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Algeria, the Friday of the great anger

New demonstrations against power have been called in Algeria for Friday, the flagship day of protests, after a week that saw President Abdelaziz Bouteflika postpone the elections, extend its mandate and propose a reform plan immediately mocked.

Students and academics, then teachers and high school students, have already demonstrated in numbers on Tuesday and Wednesday, following the decisions of the head of state to waive a fifth term while deferring indefinitely the presidential election originally scheduled for 18 April.

The precarious 82-year-old leader has effectively extended his current term until the end of a “National Conference” to reform the country and draft a new constitution. No date has been set for this conference.
Calls for a fourth consecutive Friday of major protests across the country resumed on Thursday, echoing the press conference of new Prime Minister Noureddine Bedoui, who on Monday replaced the unpopular Ahmed Ouyahia and his deputy prime minister Ramtane Lamamra.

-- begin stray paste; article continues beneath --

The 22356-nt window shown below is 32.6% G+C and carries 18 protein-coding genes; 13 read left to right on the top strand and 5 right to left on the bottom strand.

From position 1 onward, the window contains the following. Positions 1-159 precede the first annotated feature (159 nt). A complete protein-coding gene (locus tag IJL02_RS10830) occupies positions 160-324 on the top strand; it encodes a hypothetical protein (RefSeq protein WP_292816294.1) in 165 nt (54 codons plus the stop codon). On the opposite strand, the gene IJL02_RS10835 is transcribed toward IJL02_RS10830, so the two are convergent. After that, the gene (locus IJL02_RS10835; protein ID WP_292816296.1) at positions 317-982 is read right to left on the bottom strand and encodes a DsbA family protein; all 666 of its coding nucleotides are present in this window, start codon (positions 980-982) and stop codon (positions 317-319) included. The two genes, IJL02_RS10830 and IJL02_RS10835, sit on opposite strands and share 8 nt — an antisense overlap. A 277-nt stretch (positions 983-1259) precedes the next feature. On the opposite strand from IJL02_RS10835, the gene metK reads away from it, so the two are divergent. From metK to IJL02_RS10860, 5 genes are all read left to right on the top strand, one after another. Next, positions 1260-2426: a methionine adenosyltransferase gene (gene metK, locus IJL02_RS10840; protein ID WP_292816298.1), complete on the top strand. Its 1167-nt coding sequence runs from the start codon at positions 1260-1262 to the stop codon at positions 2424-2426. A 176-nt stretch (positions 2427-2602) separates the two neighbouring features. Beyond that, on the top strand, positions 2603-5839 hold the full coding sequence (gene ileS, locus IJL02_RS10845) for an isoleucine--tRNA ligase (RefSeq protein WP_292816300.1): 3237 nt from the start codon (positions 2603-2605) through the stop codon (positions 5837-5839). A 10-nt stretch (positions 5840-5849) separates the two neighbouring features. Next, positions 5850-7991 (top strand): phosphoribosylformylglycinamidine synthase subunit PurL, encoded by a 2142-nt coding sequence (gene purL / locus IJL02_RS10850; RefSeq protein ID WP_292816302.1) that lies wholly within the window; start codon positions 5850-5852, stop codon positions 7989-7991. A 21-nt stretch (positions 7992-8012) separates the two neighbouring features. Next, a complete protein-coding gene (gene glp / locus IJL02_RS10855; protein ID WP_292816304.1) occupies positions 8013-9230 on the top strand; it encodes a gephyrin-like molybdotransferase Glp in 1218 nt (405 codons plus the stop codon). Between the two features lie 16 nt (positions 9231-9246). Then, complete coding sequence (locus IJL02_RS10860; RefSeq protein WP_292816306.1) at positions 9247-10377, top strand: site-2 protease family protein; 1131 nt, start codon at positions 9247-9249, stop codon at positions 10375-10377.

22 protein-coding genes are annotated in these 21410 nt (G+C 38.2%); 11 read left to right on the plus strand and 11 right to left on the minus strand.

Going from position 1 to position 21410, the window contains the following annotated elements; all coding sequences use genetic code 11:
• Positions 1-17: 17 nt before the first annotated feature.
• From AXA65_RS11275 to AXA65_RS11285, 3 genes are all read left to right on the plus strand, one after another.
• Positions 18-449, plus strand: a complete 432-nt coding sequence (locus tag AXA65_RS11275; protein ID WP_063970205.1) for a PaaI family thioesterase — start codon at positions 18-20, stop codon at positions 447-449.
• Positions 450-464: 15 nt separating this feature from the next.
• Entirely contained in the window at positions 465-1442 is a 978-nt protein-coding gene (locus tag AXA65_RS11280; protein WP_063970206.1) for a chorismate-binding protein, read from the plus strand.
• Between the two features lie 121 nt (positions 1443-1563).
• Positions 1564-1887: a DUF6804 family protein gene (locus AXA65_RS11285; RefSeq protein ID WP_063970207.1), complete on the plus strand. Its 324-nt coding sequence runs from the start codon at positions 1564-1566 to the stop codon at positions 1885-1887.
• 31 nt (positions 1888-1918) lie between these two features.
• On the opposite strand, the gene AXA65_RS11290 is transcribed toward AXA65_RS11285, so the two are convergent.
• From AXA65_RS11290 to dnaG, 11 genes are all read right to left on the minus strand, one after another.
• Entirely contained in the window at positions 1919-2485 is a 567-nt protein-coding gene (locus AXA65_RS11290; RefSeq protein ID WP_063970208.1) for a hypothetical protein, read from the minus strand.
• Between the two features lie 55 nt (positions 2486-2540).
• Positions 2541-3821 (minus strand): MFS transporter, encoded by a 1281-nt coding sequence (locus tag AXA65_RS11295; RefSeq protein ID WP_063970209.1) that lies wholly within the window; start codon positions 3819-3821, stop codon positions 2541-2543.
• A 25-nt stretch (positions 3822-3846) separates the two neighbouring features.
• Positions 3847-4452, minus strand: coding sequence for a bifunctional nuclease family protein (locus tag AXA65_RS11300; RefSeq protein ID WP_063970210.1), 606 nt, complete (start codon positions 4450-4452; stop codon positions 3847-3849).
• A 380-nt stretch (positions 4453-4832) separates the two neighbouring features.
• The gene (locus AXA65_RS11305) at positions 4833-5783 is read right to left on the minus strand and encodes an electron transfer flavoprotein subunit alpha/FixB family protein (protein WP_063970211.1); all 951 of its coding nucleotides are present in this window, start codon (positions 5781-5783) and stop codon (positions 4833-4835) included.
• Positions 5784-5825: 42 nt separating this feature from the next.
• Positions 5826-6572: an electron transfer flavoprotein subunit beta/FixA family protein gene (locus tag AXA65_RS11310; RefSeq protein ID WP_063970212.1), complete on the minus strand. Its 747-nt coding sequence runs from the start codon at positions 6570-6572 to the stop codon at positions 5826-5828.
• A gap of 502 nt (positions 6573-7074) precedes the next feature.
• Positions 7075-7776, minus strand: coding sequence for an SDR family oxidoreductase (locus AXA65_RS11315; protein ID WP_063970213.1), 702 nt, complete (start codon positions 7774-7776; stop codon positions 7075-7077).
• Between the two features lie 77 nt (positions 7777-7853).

Their statements did not seem to allay anger, long since February 22, though still peaceful. It is unprecedented since Bouteflika came to power 20 years ago, in a country that did not participate in the 2011 Arab Spring.

“We have heard the message of the Algerian youth” and “the demands of the street” will set the course of the future government, assured Mr. Bedoui. Its composition will be unveiled “at the latest next week” and it will be a team of “technocrats”, drawing on the “young skills, men and women,” he said.

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